Sales leaders who can solve the most common sales problems will increase their productivity and improve their performance.
Today, Charles Bernard explains how a disciplined system for selling and managing can remove barriers to performance for sales leaders.
Bernard founded ‘Criteria for Success,’ an organization that develops online sales playbooks and provides leadership and sales management training. Charles was a top performer in his division with General Electric and has run several businesses as well.
Caught in the middle
Charles believes that the number one issue facing sales managers today is the feeling of being caught in the middle between the CEO/Management and the sales team. Sales managers must bring in the numbers, on one hand, while acting as a micromanager on the other. He compares it to having a target on his front side with another on his back.
Charles finds that pressure from above is unfiltered and passed directly down onto the sales teams, whether it’s justified or not. And, he says, the sales teams hate that.
If management feels that something is wrong or that people are not doing their jobs, for example, it is the responsibility of the sales manager to balance the push/pull of the situation. She must absorb the pressure in order to adapt the message – without losing the importance behind it – to empower the team.
Passing the pressure from management to the team does nothing to motivate or incentivize sales.
Many times, leaders fall into the trap of thinking they must have all the answers for how things should be done. An enlightened manager should be able to pull the boss and the team together. He should encourage conversations that promote transparency and foster teamwork.
Charles prefers for his sales teams to hear directly from the bosses and he often facilitates meetings to allow for such interaction. It allows each side to learn the concerns of the other and to work as a team.
Pulled in different directions
Charles cites the challenge of staying focused as another common issue facing sales managers. Don’t engage in too many meetings or with multiple different initiatives. Lack of focus prevents the managers from spending time in the field and with their sales teams.
It was a struggle but Charles eventually learned how to say ‘No’ to those who people who weren’t impacting sales.
Charles recalls numerous instances where he was asked, for example, to intervene with an upset client. He had to put his foot down and direct those calls to others in the organization better equipped to handle such situations.
It is understandable that sales managers want to prove their worth to the company. But it is a mistake to do so by getting involved in matters that do not pertain to their job or to assist with sales if the team is underperforming. It only serves to further scatter the focus a sales manager needs to succeed.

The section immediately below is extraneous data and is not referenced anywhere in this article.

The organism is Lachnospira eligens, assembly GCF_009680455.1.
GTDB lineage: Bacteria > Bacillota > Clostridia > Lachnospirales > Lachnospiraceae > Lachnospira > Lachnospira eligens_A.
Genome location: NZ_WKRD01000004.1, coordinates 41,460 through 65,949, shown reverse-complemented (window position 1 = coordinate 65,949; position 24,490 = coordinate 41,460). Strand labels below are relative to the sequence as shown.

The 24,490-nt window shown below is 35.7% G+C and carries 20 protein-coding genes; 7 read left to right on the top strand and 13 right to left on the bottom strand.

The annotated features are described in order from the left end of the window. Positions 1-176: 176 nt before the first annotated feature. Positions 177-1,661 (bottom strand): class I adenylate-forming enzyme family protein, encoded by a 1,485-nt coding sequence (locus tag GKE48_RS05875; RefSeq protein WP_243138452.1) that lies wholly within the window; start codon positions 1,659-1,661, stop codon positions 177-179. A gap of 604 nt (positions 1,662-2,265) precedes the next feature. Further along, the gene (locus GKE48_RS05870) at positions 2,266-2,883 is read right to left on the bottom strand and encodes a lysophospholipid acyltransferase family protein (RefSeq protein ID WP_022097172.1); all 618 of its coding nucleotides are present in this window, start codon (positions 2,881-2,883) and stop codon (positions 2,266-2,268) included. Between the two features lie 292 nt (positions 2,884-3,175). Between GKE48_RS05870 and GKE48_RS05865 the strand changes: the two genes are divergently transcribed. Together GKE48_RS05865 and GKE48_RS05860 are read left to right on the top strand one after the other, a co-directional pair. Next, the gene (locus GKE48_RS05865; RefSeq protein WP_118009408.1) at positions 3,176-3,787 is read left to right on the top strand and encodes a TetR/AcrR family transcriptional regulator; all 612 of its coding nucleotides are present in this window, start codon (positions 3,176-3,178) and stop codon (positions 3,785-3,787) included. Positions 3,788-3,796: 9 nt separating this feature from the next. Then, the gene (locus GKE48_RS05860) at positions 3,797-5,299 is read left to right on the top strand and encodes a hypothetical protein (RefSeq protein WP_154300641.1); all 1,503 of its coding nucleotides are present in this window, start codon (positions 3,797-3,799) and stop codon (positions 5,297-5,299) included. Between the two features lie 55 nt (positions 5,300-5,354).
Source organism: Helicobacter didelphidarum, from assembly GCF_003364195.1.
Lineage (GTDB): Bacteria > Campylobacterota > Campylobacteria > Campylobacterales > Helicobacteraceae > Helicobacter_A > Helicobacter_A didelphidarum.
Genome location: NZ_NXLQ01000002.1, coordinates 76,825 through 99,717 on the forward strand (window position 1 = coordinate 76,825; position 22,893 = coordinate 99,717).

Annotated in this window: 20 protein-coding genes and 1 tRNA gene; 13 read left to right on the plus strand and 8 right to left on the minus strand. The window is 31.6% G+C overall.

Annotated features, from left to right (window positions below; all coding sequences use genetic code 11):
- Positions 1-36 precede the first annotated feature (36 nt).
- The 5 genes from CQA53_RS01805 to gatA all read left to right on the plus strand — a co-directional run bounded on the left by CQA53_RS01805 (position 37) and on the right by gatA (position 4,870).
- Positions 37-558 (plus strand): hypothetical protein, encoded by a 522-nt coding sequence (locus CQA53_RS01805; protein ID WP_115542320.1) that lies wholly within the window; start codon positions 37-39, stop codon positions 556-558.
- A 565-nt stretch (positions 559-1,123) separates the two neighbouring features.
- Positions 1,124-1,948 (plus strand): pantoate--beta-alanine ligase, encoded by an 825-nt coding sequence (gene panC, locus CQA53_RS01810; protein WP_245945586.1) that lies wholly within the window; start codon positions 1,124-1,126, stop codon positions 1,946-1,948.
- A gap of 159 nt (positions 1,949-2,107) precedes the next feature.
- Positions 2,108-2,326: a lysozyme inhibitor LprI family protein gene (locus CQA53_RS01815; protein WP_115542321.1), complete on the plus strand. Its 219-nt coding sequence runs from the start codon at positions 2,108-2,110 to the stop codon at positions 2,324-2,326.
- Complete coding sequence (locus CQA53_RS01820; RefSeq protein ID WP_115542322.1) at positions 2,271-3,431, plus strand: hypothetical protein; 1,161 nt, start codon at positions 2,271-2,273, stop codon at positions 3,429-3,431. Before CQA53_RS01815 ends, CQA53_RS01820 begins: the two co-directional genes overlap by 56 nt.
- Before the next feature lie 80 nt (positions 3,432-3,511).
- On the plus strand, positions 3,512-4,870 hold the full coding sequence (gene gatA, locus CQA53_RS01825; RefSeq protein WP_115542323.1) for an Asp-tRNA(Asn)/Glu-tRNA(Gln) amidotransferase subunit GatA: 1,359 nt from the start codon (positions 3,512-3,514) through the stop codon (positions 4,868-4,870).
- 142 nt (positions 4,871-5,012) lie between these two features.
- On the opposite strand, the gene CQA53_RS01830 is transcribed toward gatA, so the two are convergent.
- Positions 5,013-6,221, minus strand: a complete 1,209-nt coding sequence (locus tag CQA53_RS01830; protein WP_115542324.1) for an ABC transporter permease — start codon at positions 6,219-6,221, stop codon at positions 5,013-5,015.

The purpose of the sales manager is to be available to the team. It must be the priority.
Inability to set goals
Sales managers often don’t have the time to spend on the proper vetting of the forecasts. As a result, they are often unable to create realistic forecasts and to set goals.
The need for realistic forecasting is obvious. The problem arises when the decisions made on that forecast – where the growth is coming from, how much we will grow, what the profits will be, and how the funds will be reinvested – are very linear and rigid. There isn’t a lot of thought behind it.
Charles believes that people should not think about what they are going to sell in a year. People tend to miss things like backlog, which is probably going to give you the most wind behind your sails.
If forecasting in 2018 for 2019, for example, you must see all the deals that didn’t close, at the individual and team sales levels. You want to know what stage they are in because that backlog will give you a jump on each quarter.
What is your backlog going in? What is your backlog coming out?
If you begin with a strong backlog of unclosed business and put that into your forecast, you can then see where you are short and what you need to do each quarter. It is very important to have a notion of forecasting that includes backlog. Without it, you are already behind at the start.
- Rank your sales team. Who are your A’s? Who are your B’s?
- Rank your customers. Who are your partners and who are your advocates? Who buys on a whim, or transactionally?
- Build a playbook. Take all the knowledge in the company and make it available for everyone to access.
“Solve The Most Common Sales Problems” episode resources
Charles can be reached via email at firstname.lastname@example.org, or you can call him at 212-302-5518. Charles can also be found on LinkedIn.
This episode is brought to you in part by our TSE Certified Sales Training Program, which teaches you to improve your sales skills, find more customers, build stronger value, and close more deals.
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